Birthplace of Democracy, of Justice, of Equality of Speech, of Equality before the Law, of Freedom of Speech, and Debate, the Ancient Agora of Athens is a unifying monument for humanity and a great symbol for peace, progress and Freedom.
It was here that great philosophers like Socrates and Plato taught and expressed their views on issues of creation, morals, and aesthetics, while debating with the Sophists. Great rhetoricians like Demosthenes and Isocrates charmed the citizens with their elegance of rhetoric.
In the Agora, great politicians like Pericles expressed their political views and led the people to glory. Important figures of the law passed down judgment, clerics worshiped the gods, and citizens had the power to meet, vote and directly choose their own destiny.
Today, the Agora lies at the central of the city of Athens. The “American School of Classical Studies at Athens” is responsible for its reconstruction and conservation
The soil of the Ancient Agora was occupied without interruption in all periods of the city’s history. A residential and burial area in the Late Neolithic period (3000 B.C.), in the 6th century B.C. the Agora became a public area.
The entrance to the square was located off the street leading from Kerameikos. The Agora originally occupied a larger area than the current archeological site. The modern metro line to Piraeus and the Adrianou Str. cut through the public area, which extended beneath what is now a built-up area, to the north of the modern road.
The buildings of the Agora were destroyed in 480 BC by the invading Persians, only to be rebuilt again in the subsequent years of the 5th century BC when Athenian culture flourished into a superpower with immense cultural, political, and military influence.
It was again plundered in 86 BC by the Romans, and was slowly rebuilt by the same conquerors who added many new buildings like the Odeon which occupies the center of the excavated Agora.
In the next few centuries the place remained the center of activity in Athens and suffered several times at the hands of a multitude of invaders, until it was razed by the Slavs in 580 AD. It remained uninhabited until the middle of the 19th century when modern Greece won its independence from the Ottoman empire.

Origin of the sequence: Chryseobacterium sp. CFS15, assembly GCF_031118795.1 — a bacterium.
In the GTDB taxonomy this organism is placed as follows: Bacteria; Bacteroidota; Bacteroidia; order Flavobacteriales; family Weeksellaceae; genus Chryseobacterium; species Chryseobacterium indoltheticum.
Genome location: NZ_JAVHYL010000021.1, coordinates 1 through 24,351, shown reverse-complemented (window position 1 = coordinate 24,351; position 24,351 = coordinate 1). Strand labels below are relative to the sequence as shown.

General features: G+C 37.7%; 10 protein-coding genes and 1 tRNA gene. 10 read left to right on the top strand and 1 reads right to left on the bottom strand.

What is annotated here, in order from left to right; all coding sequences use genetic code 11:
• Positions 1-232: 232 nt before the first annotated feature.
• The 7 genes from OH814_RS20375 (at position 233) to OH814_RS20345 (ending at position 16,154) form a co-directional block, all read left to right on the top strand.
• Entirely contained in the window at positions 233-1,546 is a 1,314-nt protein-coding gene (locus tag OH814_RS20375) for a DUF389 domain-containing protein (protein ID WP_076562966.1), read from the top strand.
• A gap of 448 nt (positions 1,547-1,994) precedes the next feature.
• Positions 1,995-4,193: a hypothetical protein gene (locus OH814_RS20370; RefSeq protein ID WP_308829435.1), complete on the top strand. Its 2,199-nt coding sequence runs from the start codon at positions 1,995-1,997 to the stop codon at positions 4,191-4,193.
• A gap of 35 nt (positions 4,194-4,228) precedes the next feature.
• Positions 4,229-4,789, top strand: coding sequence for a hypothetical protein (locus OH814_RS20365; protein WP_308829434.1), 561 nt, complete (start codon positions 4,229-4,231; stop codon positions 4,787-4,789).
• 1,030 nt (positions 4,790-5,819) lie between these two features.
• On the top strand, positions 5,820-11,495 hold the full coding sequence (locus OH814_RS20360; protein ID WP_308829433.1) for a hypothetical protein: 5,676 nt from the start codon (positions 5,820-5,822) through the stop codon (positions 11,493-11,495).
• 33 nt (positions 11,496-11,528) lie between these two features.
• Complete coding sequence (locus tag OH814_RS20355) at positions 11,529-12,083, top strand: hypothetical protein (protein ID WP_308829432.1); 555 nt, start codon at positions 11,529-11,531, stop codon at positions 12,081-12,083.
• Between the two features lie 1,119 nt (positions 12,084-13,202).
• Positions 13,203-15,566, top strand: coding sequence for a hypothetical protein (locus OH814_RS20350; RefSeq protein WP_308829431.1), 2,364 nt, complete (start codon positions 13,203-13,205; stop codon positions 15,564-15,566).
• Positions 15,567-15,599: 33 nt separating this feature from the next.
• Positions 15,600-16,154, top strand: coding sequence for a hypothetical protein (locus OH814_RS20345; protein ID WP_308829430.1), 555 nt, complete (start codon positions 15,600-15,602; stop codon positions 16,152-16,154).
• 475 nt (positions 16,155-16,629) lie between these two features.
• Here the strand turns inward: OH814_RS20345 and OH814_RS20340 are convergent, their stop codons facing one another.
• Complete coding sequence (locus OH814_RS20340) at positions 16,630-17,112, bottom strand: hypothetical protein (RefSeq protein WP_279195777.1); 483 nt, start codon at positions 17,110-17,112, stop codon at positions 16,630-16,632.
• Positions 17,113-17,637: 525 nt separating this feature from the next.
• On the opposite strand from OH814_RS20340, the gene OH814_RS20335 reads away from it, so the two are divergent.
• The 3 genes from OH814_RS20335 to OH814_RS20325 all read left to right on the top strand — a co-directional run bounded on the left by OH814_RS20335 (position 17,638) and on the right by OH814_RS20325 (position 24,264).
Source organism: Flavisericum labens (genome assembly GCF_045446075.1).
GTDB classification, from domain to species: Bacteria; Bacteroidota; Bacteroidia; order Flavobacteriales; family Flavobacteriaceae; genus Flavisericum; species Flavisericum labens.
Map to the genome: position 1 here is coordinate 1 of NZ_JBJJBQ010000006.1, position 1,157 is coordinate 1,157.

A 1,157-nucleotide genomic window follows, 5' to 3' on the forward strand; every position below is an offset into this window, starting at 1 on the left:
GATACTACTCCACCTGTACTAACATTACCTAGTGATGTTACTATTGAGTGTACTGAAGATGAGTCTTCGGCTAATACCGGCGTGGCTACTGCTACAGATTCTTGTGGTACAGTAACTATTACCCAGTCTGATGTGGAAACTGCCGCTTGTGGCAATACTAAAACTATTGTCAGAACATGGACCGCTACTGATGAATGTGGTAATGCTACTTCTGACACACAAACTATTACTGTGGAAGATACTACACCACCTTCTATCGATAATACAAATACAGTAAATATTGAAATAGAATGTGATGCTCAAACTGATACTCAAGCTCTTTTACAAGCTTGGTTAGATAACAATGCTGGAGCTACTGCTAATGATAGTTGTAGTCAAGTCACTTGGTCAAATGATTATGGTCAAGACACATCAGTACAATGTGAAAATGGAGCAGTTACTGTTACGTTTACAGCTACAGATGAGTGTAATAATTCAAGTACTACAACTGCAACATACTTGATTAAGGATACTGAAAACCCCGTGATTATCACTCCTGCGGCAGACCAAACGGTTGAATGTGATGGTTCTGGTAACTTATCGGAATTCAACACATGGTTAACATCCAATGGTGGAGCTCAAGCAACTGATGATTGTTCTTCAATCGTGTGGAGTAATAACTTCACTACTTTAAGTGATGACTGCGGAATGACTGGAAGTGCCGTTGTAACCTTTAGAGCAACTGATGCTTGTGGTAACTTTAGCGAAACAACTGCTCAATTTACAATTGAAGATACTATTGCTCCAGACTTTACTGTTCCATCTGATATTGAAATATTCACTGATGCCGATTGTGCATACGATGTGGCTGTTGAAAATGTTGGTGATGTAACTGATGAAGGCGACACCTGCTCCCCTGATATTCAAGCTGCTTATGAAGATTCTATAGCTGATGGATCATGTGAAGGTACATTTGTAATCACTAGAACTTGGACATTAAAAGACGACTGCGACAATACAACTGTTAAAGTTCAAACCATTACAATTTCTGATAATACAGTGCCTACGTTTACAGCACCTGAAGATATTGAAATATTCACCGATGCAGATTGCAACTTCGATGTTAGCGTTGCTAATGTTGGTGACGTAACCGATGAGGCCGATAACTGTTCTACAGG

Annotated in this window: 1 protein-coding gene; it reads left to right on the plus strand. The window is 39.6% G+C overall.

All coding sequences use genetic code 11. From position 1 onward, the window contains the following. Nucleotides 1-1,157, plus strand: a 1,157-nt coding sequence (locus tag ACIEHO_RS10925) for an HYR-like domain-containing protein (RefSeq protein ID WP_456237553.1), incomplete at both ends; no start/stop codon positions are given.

In 1890-91, a deep trench cut for the Athens-Peiraeus Railway brought to light extensive remains of ancient buildings. In 1931 the American School of Classical Studies started the systematic excavations with the financial support of J. Rockefeller and continued until 1941.
Work was resumed in 1945 and is still continuing. In order to uncover the whole area of the Agora it was necessary to demolish around 400 modern buildings covering a total area of ca. 12 hectares.
In the years 1953-56, the Stoa of Attalos was reconstructed to become a museum and in the same period the Byzantine church of Aghioi Apostoloi, built around A.D. 1000, was restored by the American School.
Plan with the major buildings and structures
of the Ancient Agora of Athens of the 5th century BCE.
- Peristyle Court
- South Stoa I and South Stoa II
- Agoraios Kolonos
- Agora stone
- Monument of the Eponymous Heroes
- Metroon (Old Bouleuterion)
- New Bouleuterion
- Temple of Hephaestus (Hephaestion)
- Temple of Apollo Patroos
- Stoa of Zeus
- Altar of the Twelve Gods
- Stoa Basileios (Royal stoa)
- Temple of Aphrodite Urania
- Stoa of Hermes
- Stoa Poikile
A virtual reconstruction of the Ancient Agora of Athens has been produced through a collaboration of the American School of Classical Studies at Athens and the Foundation of the Hellenic World.